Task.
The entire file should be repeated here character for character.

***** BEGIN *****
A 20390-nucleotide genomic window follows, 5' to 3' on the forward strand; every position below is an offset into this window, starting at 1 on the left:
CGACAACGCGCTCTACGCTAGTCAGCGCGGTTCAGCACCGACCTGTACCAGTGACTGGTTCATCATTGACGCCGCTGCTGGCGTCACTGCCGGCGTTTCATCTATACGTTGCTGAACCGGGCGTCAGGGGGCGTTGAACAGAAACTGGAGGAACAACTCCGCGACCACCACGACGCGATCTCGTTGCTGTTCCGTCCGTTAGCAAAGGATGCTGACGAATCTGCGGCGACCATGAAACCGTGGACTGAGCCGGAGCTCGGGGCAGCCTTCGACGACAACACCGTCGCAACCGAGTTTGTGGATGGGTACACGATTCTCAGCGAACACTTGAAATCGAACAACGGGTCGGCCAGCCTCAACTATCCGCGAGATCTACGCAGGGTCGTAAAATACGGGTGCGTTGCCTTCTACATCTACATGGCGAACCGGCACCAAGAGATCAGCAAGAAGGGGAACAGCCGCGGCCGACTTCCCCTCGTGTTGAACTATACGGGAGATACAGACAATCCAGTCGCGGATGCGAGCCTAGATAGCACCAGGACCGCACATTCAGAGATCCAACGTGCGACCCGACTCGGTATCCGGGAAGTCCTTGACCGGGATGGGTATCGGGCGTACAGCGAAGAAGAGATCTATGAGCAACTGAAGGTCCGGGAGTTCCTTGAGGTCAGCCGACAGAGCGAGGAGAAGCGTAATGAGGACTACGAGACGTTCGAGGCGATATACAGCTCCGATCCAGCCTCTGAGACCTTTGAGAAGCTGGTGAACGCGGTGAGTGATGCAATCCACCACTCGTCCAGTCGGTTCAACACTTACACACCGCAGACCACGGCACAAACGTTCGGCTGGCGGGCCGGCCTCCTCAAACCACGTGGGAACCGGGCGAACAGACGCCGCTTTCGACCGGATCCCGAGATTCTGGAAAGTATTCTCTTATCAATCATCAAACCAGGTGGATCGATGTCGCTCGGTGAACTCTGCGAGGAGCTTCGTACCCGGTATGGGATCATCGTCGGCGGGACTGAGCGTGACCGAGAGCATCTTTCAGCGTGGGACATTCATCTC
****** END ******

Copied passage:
A 20390-nucleotide genomic window follows, 5' to 3' on the forward strand; every position below is an offset into this window, starting at 1 on the left:
CGACAACGCGCTCTACGCTAGTCAGCGCGGTTCAGCACCGACCTGTACCAGTGACTGGTTCATCATTGACGCCGCTGCTGGCGTCACTGCCGGCGTTTCATCTATACGTTGCTGAACCGGGCGTCAGGGGGCGTTGAACAGAAACTGGAGGAACAACTCCGCGACCACCACGACGCGATCTCGTTGCTGTTCCGTCCGTTAGCAAAGGATGCTGACGAATCTGCGGCGACCATGAAACCGTGGACTGAGCCGGAGCTCGGGGCAGCCTTCGACGACAACACCGTCGCAACCGAGTTTGTGGATGGGTACACGATTCTCAGCGAACACTTGAAATCGAACAACGGGTCGGCCAGCCTCAACTATCCGCGAGATCTACGCAGGGTCGTAAAATACGGGTGCGTTGCCTTCTACATCTACATGGCGAACCGGCACCAAGAGATCAGCAAGAAGGGGAACAGCCGCGGCCGACTTCCCCTCGTGTTGAACTATACGGGAGATACAGACAATCCAGTCGCGGATGCGAGCCTAGATAGCACCAGGACCGCACATTCAGAGATCCAACGTGCGACCCGACTCGGTATCCGGGAAGTCCTTGACCGGGATGGGTATCGGGCGTACAGCGAAGAAGAGATCTATGAGCAACTGAAGGTCCGGGAGTTCCTTGAGGTCAGCCGACAGAGCGAGGAGAAGCGTAATGAGGACTACGAGACGTTCGAGGCGATATACAGCTCCGATCCAGCCTCTGAGACCTTTGAGAAGCTGGTGAACGCGGTGAGTGATGCAATCCACCACTCGTCCAGTCGGTTCAACACTTACACACCGCAGACCACGGCACAAACGTTCGGCTGGCGGGCCGGCCTCCTCAAACCACGTGGGAACCGGGCGAACAGACGCCGCTTTCGACCGGATCCCGAGATTCTGGAAAGTATTCTCTTATCAATCATCAAACCAGGTGGATCGATGTCGCTCGGTGAACTCTGCGAGGAGCTTCGTACCCGGTATGGGATCATCGTCGGCGGGACTGAGCGTGACCGAGAGCATCTTTCAGCGTGGGACATTCATCTC